Getting kids used to veggies can start in the womb, said Richard Rosenkranz, associate professor of food, nutrition, dietetics and health.
Rosenkranz said research on pregnant rodents’ eating habits and their offspring’s taste preferences shows that children’s tastes start being shaped while they are still in the womb. Studies also show that pregnant women who eat more foods with bitter polyphenolics, such as kale and Brussel sprouts, have children who are more receptive to them when they try them for the first time.
“During pregnancy, an embryo and then a fetus is obtaining information about the outside world,” Rosenkranz said. “So, moms can set the stage for what their kids will want to eat before they’re even born.”
Infants can learn through repeated exposure and dietary variety. So Rosenkranz suggests focusing more on a child’s willingness to consume a food rather than relying on the facial expressions they give when eating it. For example, some infants may frown at bitter vegetables, but if they still swallow the food, their desire toward the food can be increased over time by continuing to serve it to them.
Babies as young as 6 months can detect what eating behaviors are normal and abnormal, Rosenkranz said. They react when their parents eat foods they don’t usually eat, and they take cues from parents as to what is and isn’t desirable.
“Babies start to think, ‘Why does he keep putting this stuff in front of me, but he never eats it?'” Rosenkranz said. “We’re being watched by our kids from very young ages.”
Rosenkranz suggests parents take advantage of watching eyes by eating veggies similar to the ones they serve their babies and toddlers. He advises starting with sweeter veggies like corn and carrots because people of all ages generally prefer sweeter foods. To develop toddlers’ growing tactile and fine motor skills, parents can chop carrots into bitesize pieces and encourage toddlers to pick up corn kernel by kernel.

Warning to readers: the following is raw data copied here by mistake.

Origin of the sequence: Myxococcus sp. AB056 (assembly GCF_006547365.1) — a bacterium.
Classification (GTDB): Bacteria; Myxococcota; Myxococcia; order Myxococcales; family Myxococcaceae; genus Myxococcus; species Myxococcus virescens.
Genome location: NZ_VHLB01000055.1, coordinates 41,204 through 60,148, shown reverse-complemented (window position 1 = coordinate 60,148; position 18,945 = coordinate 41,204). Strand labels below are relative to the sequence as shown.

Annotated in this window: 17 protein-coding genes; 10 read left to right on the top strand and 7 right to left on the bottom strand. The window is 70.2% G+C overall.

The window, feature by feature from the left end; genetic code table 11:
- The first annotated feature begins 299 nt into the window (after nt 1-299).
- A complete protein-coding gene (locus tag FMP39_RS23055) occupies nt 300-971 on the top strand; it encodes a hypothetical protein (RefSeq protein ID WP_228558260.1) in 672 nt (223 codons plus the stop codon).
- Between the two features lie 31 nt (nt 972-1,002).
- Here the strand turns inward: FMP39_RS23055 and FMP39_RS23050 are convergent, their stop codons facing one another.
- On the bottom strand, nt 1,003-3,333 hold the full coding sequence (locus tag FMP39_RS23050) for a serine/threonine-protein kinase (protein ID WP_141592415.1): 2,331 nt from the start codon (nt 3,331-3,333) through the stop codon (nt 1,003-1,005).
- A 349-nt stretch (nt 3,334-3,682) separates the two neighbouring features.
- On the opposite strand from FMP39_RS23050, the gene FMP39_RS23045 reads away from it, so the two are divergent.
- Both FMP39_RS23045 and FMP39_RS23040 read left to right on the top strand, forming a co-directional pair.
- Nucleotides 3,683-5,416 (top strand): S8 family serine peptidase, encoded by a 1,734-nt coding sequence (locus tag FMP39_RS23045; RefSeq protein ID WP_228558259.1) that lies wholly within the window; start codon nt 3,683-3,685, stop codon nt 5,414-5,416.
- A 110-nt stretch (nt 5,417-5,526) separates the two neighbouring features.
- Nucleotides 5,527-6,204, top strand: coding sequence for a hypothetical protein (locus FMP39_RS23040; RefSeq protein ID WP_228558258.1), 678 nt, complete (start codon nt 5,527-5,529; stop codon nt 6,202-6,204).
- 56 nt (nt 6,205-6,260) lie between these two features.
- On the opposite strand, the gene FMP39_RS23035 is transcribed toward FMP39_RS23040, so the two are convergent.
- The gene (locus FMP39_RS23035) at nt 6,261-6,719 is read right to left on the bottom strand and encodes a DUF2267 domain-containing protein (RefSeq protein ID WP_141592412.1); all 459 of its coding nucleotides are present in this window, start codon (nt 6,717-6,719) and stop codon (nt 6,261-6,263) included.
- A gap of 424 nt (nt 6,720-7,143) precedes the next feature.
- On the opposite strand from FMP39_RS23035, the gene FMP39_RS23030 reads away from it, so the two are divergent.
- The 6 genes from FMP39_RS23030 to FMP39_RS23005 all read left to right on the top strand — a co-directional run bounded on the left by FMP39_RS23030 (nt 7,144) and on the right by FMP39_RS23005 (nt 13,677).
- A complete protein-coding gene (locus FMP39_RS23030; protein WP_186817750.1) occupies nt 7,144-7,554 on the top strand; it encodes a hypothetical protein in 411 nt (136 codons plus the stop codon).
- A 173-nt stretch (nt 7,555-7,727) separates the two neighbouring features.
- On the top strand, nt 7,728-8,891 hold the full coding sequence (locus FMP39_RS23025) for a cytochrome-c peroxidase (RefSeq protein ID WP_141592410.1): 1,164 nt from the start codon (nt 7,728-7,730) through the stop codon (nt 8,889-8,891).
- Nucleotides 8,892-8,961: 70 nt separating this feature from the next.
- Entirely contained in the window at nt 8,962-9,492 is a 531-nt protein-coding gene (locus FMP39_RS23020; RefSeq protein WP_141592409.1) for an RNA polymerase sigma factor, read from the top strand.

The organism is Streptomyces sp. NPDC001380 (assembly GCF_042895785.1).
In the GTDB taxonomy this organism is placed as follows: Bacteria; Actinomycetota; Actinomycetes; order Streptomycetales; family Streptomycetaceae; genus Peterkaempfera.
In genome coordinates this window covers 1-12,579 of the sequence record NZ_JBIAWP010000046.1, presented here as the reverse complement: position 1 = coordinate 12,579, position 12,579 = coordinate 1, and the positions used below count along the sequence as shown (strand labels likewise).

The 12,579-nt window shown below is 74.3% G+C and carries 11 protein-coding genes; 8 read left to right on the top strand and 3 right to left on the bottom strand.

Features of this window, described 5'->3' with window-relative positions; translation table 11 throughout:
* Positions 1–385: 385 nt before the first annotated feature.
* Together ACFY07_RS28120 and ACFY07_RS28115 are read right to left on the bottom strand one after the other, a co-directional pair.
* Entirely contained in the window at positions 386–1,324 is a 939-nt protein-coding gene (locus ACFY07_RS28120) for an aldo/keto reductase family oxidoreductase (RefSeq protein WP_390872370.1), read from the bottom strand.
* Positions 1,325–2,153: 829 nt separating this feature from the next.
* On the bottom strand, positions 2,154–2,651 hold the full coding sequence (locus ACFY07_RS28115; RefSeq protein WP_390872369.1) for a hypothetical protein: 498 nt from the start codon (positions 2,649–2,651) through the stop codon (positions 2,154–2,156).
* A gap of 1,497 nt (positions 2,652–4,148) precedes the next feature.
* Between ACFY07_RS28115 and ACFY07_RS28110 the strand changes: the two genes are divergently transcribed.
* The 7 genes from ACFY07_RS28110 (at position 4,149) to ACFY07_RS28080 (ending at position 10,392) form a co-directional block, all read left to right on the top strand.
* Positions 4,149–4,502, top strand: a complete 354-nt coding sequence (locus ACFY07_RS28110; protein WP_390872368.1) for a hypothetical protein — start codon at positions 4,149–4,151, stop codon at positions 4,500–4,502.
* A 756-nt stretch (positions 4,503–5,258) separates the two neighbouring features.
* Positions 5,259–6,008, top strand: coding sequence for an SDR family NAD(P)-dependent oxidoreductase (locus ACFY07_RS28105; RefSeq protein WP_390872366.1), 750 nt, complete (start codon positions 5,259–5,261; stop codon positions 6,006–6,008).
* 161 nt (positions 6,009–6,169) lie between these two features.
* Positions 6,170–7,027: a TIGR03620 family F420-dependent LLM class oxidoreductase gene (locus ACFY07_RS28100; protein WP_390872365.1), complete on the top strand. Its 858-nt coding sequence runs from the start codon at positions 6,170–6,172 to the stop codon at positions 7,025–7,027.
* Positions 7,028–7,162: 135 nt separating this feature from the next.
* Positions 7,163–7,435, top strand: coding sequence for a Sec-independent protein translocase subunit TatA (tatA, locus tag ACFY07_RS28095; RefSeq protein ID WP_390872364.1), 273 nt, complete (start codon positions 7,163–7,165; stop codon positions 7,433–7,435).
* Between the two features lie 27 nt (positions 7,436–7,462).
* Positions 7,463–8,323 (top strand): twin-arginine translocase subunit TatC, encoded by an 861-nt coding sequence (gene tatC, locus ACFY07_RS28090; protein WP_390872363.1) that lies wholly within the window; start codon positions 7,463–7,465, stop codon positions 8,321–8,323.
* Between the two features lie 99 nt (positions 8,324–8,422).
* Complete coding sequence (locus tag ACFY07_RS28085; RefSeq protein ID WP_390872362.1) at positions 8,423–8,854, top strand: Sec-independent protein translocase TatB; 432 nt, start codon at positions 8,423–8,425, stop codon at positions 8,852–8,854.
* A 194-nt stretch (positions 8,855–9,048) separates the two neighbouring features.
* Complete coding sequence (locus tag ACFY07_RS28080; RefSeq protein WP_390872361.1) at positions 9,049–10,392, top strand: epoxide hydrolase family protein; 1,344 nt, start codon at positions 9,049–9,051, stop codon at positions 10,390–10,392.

Young school-aged children are more likely to eat veggies that are cut and arranged into smiley faces or animals than served plain in a bowl, according to Rosenkranz.
“If you cut fresh vegetables into fun shapes or use grape tomatoes for eyes, suddenly the kids are taking something healthy they never would have eaten and actually enjoying it,” Rosenkranz said.
He suggests involving children in cooking and food preparation as early as kindergarten and increasing their roles in the kitchen as they grow. Research shows a direct connection between food preparation and vegetable consumption, so if children can help prepare veggies in the kitchen, grow them in the garden or select them at the grocery store, they will likely eat more of them, Rosenkranz said.
As children’s autonomy increases, their ability to make decisions regarding food must increase as well, Rosenkranz said. Studies have shown that when those in authority communicate a standard of behavior to people and then allow those people to decide how they want to work on meeting that standard, they are more successful in achieving the goal. Rosenkranz said parents can apply this finding to vegetables and parenting by letting their children make more decisions about how to reach their vegetable goals, such as picking which vegetables the family purchases or how those vegetables are cooked.
“This way, we’re helping them cultivate their own healthy habits because it’s their independent decision,” Rosenkranz said.
As children get older, their vegetable consumption tends to decrease, with the lowest consumption found in teenagers. Rosenkranz said one way to increase teenagers’ vegetable consumption is to provide fully prepared vegetables in easy-to-access places. For example, parents could make sure a vegetable tray with dip is sitting on the counter when teens come home from school, or they could have a grab-and-go vegetable conspicuously placed in the refrigerator.
When teens become adults, what they may remember most, Rosenkranz said, is not what they were told to eat but what they saw their parents consume.
“If a parent wasn’t raised to eat healthfully, maybe something along the way got them on the right track, and they can raise their children to eat healthfully and start a better cycle,” Rosenkranz said. “A food choice is always about more than just this one meal, here and now. It’s part of a bigger picture.”
Materials provided by Kansas State University.